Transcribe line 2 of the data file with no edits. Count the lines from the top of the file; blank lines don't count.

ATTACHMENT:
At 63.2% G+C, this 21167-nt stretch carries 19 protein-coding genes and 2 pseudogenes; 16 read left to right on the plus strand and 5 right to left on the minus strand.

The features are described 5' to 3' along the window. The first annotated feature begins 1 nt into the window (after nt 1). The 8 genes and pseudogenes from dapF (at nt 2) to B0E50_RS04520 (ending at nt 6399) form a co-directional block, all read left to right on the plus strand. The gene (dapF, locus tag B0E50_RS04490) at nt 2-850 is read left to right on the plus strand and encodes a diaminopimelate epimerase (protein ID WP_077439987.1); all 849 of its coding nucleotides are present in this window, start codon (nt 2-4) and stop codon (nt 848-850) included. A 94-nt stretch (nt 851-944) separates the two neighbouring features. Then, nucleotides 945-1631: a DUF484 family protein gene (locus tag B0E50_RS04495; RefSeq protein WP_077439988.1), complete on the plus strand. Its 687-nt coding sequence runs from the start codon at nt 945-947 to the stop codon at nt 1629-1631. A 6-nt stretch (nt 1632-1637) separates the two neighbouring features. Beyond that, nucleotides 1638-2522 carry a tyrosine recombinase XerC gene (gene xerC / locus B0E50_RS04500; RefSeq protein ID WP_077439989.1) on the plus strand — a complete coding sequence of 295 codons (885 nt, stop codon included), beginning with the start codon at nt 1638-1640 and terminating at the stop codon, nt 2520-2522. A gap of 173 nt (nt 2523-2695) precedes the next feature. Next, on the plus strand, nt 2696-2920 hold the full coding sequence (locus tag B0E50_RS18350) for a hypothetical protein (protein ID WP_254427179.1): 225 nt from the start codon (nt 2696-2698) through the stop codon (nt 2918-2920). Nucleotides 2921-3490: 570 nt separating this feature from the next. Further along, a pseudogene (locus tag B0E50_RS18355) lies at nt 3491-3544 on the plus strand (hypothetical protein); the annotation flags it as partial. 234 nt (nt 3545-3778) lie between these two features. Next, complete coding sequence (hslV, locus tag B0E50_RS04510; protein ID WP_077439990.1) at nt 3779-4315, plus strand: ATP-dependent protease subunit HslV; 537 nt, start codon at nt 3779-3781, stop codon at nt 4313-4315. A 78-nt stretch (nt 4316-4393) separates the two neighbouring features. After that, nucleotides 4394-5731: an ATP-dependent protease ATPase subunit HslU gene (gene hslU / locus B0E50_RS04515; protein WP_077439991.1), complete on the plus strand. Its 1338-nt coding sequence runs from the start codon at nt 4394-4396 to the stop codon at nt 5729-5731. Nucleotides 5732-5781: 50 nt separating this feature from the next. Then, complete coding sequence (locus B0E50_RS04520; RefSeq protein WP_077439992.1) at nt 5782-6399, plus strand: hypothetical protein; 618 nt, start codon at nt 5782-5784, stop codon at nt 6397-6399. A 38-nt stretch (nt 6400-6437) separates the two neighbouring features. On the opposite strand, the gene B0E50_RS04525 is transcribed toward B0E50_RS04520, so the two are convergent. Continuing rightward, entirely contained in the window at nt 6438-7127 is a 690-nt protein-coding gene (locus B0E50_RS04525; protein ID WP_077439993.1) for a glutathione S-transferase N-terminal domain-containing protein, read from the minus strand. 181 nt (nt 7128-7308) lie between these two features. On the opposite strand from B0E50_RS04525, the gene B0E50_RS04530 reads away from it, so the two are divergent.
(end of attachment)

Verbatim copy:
The features are described 5' to 3' along the window. The first annotated feature begins 1 nt into the window (after nt 1). The 8 genes and pseudogenes from dapF (at nt 2) to B0E50_RS04520 (ending at nt 6399) form a co-directional block, all read left to right on the plus strand. The gene (dapF, locus tag B0E50_RS04490) at nt 2-850 is read left to right on the plus strand and encodes a diaminopimelate epimerase (protein ID WP_077439987.1); all 849 of its coding nucleotides are present in this window, start codon (nt 2-4) and stop codon (nt 848-850) included. A 94-nt stretch (nt 851-944) separates the two neighbouring features. Then, nucleotides 945-1631: a DUF484 family protein gene (locus tag B0E50_RS04495; RefSeq protein WP_077439988.1), complete on the plus strand. Its 687-nt coding sequence runs from the start codon at nt 945-947 to the stop codon at nt 1629-1631. A 6-nt stretch (nt 1632-1637) separates the two neighbouring features. Beyond that, nucleotides 1638-2522 carry a tyrosine recombinase XerC gene (gene xerC / locus B0E50_RS04500; RefSeq protein ID WP_077439989.1) on the plus strand — a complete coding sequence of 295 codons (885 nt, stop codon included), beginning with the start codon at nt 1638-1640 and terminating at the stop codon, nt 2520-2522. A gap of 173 nt (nt 2523-2695) precedes the next feature. Next, on the plus strand, nt 2696-2920 hold the full coding sequence (locus tag B0E50_RS18350) for a hypothetical protein (protein ID WP_254427179.1): 225 nt from the start codon (nt 2696-2698) through the stop codon (nt 2918-2920). Nucleotides 2921-3490: 570 nt separating this feature from the next. Further along, a pseudogene (locus tag B0E50_RS18355) lies at nt 3491-3544 on the plus strand (hypothetical protein); the annotation flags it as partial. 234 nt (nt 3545-3778) lie between these two features. Next, complete coding sequence (hslV, locus tag B0E50_RS04510; protein ID WP_077439990.1) at nt 3779-4315, plus strand: ATP-dependent protease subunit HslV; 537 nt, start codon at nt 3779-3781, stop codon at nt 4313-4315. A 78-nt stretch (nt 4316-4393) separates the two neighbouring features. After that, nucleotides 4394-5731: an ATP-dependent protease ATPase subunit HslU gene (gene hslU / locus B0E50_RS04515; protein WP_077439991.1), complete on the plus strand. Its 1338-nt coding sequence runs from the start codon at nt 4394-4396 to the stop codon at nt 5729-5731. Nucleotides 5732-5781: 50 nt separating this feature from the next. Then, complete coding sequence (locus B0E50_RS04520; RefSeq protein WP_077439992.1) at nt 5782-6399, plus strand: hypothetical protein; 618 nt, start codon at nt 5782-5784, stop codon at nt 6397-6399. A 38-nt stretch (nt 6400-6437) separates the two neighbouring features. On the opposite strand, the gene B0E50_RS04525 is transcribed toward B0E50_RS04520, so the two are convergent. Continuing rightward, entirely contained in the window at nt 6438-7127 is a 690-nt protein-coding gene (locus B0E50_RS04525; protein ID WP_077439993.1) for a glutathione S-transferase N-terminal domain-containing protein, read from the minus strand. 181 nt (nt 7128-7308) lie between these two features. On the opposite strand from B0E50_RS04525, the gene B0E50_RS04530 reads away from it, so the two are divergent.